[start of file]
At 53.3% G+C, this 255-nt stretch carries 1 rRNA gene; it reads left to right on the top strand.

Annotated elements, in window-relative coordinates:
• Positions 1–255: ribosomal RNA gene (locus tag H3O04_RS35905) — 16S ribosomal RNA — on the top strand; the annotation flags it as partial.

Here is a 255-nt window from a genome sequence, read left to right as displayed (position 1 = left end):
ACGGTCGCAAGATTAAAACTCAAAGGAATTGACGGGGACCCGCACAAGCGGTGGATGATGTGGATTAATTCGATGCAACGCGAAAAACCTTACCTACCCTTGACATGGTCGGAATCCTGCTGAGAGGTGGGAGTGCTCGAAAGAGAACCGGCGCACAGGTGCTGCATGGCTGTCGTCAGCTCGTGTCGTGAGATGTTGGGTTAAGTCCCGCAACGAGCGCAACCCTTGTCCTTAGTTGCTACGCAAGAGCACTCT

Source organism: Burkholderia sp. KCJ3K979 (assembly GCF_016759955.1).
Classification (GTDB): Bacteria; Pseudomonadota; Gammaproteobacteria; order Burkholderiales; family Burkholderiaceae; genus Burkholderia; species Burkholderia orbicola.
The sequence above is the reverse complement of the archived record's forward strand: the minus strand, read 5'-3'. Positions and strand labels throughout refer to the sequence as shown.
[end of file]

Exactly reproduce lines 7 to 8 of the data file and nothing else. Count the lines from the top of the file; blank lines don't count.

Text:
Classification (GTDB): Bacteria; Pseudomonadota; Gammaproteobacteria; order Burkholderiales; family Burkholderiaceae; genus Burkholderia; species Burkholderia orbicola.
The sequence above is the reverse complement of the archived record's forward strand: the minus strand, read 5'-3'. Positions and strand labels throughout refer to the sequence as shown.